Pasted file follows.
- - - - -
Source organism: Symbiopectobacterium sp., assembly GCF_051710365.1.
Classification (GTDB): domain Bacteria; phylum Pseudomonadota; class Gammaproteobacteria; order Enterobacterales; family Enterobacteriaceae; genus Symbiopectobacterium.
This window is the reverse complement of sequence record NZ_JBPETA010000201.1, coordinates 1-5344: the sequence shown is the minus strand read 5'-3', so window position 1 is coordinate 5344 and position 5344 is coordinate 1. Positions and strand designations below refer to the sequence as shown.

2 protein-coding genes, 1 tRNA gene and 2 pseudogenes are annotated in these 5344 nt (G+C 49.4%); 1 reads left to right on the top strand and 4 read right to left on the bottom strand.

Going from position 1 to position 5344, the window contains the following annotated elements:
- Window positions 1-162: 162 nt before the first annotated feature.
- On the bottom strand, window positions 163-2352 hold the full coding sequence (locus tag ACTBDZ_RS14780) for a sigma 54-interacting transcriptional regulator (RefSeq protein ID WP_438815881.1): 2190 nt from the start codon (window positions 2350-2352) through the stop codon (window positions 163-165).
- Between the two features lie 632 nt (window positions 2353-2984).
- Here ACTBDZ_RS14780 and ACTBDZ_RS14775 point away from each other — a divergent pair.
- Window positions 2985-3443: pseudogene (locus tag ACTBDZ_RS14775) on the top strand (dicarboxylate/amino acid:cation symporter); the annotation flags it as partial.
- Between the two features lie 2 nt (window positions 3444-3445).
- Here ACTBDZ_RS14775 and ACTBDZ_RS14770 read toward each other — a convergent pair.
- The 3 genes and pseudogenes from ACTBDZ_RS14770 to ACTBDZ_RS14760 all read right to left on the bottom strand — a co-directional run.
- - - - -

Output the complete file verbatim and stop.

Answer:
Source organism: Symbiopectobacterium sp., assembly GCF_051710365.1.
Classification (GTDB): domain Bacteria; phylum Pseudomonadota; class Gammaproteobacteria; order Enterobacterales; family Enterobacteriaceae; genus Symbiopectobacterium.
This window is the reverse complement of sequence record NZ_JBPETA010000201.1, coordinates 1-5344: the sequence shown is the minus strand read 5'-3', so window position 1 is coordinate 5344 and position 5344 is coordinate 1. Positions and strand designations below refer to the sequence as shown.

2 protein-coding genes, 1 tRNA gene and 2 pseudogenes are annotated in these 5344 nt (G+C 49.4%); 1 reads left to right on the top strand and 4 read right to left on the bottom strand.

Going from position 1 to position 5344, the window contains the following annotated elements:
- Window positions 1-162: 162 nt before the first annotated feature.
- On the bottom strand, window positions 163-2352 hold the full coding sequence (locus tag ACTBDZ_RS14780) for a sigma 54-interacting transcriptional regulator (RefSeq protein ID WP_438815881.1): 2190 nt from the start codon (window positions 2350-2352) through the stop codon (window positions 163-165).
- Between the two features lie 632 nt (window positions 2353-2984).
- Here ACTBDZ_RS14780 and ACTBDZ_RS14775 point away from each other — a divergent pair.
- Window positions 2985-3443: pseudogene (locus tag ACTBDZ_RS14775) on the top strand (dicarboxylate/amino acid:cation symporter); the annotation flags it as partial.
- Between the two features lie 2 nt (window positions 3444-3445).
- Here ACTBDZ_RS14775 and ACTBDZ_RS14770 read toward each other — a convergent pair.
- The 3 genes and pseudogenes from ACTBDZ_RS14770 to ACTBDZ_RS14760 all read right to left on the bottom strand — a co-directional run.